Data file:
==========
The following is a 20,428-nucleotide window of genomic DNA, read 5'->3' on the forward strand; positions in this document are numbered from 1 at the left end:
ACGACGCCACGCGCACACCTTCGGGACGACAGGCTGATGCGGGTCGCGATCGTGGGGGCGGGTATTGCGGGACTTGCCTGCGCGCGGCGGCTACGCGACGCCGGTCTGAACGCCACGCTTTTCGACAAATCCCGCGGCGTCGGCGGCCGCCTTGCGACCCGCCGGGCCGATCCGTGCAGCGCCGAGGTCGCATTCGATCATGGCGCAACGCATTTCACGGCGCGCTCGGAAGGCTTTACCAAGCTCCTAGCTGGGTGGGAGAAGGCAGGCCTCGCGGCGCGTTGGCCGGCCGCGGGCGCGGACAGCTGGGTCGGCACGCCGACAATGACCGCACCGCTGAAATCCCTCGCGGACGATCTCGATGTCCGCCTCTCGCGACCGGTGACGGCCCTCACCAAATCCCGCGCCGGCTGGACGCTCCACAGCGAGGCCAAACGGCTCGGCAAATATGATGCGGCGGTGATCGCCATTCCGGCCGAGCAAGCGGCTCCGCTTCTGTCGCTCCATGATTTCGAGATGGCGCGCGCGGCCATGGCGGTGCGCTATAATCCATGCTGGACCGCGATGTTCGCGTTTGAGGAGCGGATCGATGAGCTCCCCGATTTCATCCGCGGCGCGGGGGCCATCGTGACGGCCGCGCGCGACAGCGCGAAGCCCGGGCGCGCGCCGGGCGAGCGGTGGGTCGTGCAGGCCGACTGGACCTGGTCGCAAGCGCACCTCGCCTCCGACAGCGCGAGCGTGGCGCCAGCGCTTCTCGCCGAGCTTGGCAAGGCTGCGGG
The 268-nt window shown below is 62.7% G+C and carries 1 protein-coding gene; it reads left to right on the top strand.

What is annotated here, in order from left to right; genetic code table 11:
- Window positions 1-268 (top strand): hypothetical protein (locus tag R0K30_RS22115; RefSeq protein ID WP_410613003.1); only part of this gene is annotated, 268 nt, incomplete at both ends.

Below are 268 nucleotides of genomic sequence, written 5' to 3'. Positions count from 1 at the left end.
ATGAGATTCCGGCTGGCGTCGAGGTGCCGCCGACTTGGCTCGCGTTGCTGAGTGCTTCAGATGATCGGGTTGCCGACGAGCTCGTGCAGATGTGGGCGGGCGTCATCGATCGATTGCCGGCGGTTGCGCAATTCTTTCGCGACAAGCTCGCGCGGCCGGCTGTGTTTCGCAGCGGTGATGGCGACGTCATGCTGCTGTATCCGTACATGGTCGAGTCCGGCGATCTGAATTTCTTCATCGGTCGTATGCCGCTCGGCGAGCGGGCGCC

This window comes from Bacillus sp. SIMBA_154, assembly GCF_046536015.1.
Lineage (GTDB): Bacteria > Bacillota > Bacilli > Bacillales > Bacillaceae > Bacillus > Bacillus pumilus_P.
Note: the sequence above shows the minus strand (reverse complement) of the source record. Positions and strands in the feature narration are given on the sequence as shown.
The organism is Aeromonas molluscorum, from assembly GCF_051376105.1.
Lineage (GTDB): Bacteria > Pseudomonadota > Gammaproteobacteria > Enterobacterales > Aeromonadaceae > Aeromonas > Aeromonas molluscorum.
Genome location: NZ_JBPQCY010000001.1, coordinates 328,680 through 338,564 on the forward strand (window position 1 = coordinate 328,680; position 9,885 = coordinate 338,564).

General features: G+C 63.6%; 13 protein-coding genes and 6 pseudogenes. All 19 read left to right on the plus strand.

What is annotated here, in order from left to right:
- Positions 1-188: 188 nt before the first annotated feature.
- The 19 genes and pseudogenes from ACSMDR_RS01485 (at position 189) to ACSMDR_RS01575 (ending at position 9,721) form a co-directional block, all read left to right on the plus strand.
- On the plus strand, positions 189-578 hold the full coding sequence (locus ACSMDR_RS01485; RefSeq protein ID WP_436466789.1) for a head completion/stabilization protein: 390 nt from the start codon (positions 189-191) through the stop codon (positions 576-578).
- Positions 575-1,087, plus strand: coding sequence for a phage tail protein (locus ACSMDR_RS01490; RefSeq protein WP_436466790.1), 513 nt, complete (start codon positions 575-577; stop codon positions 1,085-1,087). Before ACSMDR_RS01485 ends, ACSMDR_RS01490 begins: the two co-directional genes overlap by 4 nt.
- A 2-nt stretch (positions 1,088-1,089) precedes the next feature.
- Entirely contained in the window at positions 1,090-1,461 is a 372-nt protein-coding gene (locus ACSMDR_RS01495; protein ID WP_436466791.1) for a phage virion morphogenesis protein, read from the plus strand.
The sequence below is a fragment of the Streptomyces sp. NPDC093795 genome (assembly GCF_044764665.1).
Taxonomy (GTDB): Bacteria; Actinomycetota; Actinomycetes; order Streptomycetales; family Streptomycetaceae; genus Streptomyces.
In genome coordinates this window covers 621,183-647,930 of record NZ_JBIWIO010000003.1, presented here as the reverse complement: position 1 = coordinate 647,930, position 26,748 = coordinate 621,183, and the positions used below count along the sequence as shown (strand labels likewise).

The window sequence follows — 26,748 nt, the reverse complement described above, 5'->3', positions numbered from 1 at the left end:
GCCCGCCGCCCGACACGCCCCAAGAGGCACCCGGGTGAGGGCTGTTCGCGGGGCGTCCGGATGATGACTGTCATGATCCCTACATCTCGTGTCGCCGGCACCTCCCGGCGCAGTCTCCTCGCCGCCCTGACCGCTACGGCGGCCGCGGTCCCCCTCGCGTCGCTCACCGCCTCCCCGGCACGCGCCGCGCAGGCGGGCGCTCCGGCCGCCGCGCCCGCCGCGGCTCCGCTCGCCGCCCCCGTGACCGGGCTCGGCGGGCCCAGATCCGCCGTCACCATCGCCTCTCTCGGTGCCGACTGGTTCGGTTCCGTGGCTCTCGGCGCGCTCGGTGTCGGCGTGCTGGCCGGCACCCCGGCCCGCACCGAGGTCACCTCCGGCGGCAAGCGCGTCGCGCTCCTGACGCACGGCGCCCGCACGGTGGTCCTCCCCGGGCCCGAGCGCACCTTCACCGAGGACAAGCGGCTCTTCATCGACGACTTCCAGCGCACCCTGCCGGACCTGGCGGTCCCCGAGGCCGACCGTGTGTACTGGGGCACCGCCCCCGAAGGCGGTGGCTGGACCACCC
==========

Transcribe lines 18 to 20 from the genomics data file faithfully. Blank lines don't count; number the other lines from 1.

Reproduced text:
- On the plus strand, positions 189-578 hold the full coding sequence (locus ACSMDR_RS01485; RefSeq protein ID WP_436466789.1) for a head completion/stabilization protein: 390 nt from the start codon (positions 189-191) through the stop codon (positions 576-578).
- Positions 575-1,087, plus strand: coding sequence for a phage tail protein (locus ACSMDR_RS01490; RefSeq protein WP_436466790.1), 513 nt, complete (start codon positions 575-577; stop codon positions 1,085-1,087). Before ACSMDR_RS01485 ends, ACSMDR_RS01490 begins: the two co-directional genes overlap by 4 nt.
- A 2-nt stretch (positions 1,088-1,089) precedes the next feature.